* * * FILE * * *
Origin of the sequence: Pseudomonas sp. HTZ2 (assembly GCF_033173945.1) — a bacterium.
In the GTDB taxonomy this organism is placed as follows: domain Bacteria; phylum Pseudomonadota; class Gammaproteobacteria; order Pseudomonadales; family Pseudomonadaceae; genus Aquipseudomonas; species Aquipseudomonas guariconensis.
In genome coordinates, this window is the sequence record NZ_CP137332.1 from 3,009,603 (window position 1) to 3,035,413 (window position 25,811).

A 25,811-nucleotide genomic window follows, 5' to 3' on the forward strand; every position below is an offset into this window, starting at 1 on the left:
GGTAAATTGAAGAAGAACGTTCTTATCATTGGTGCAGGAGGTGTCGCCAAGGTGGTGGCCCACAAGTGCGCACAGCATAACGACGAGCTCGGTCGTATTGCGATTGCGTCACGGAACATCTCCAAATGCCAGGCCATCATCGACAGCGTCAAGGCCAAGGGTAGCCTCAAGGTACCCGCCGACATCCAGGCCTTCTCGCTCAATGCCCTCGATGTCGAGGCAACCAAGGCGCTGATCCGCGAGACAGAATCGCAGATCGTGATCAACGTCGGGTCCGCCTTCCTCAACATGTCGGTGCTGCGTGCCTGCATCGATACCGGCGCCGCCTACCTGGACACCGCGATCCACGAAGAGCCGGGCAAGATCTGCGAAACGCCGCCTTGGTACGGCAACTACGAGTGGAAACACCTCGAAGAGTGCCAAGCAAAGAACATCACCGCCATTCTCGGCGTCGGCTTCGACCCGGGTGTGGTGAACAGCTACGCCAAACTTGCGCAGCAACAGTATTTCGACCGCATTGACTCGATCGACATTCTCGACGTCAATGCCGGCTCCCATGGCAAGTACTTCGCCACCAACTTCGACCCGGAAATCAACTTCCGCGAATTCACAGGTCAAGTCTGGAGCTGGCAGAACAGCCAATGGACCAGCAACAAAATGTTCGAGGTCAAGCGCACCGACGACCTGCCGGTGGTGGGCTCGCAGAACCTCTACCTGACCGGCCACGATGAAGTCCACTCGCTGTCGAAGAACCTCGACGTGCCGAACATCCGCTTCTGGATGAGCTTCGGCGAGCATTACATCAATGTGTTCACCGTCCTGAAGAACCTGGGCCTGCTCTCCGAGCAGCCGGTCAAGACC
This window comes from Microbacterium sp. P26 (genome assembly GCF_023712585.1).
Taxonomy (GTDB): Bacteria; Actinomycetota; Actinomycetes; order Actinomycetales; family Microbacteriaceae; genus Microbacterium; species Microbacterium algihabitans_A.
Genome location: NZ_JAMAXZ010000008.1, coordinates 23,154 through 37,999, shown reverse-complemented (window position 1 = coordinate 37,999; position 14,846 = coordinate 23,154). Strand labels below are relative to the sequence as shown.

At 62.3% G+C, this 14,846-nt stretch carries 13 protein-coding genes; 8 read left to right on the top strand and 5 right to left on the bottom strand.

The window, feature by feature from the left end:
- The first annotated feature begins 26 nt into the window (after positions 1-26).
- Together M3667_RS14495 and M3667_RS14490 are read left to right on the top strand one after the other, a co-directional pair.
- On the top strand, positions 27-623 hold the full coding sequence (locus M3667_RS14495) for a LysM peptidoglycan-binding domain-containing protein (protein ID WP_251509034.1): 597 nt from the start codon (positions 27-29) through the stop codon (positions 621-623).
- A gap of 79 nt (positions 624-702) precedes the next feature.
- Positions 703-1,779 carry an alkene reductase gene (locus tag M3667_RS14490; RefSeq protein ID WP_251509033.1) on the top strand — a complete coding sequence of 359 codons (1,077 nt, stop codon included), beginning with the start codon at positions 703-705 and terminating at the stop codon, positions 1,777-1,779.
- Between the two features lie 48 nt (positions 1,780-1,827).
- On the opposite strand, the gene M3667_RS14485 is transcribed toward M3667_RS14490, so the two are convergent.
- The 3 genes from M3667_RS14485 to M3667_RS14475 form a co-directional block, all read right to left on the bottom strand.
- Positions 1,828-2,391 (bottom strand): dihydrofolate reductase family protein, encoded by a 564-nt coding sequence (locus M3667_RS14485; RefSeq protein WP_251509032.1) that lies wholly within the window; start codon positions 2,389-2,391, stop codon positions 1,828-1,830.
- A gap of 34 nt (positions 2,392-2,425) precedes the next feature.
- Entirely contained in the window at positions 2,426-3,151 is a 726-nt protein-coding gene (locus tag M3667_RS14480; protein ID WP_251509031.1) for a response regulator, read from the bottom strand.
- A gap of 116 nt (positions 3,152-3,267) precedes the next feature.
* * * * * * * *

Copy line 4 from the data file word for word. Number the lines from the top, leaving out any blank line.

A 25,811-nucleotide genomic window follows, 5' to 3' on the forward strand; every position below is an offset into this window, starting at 1 on the left: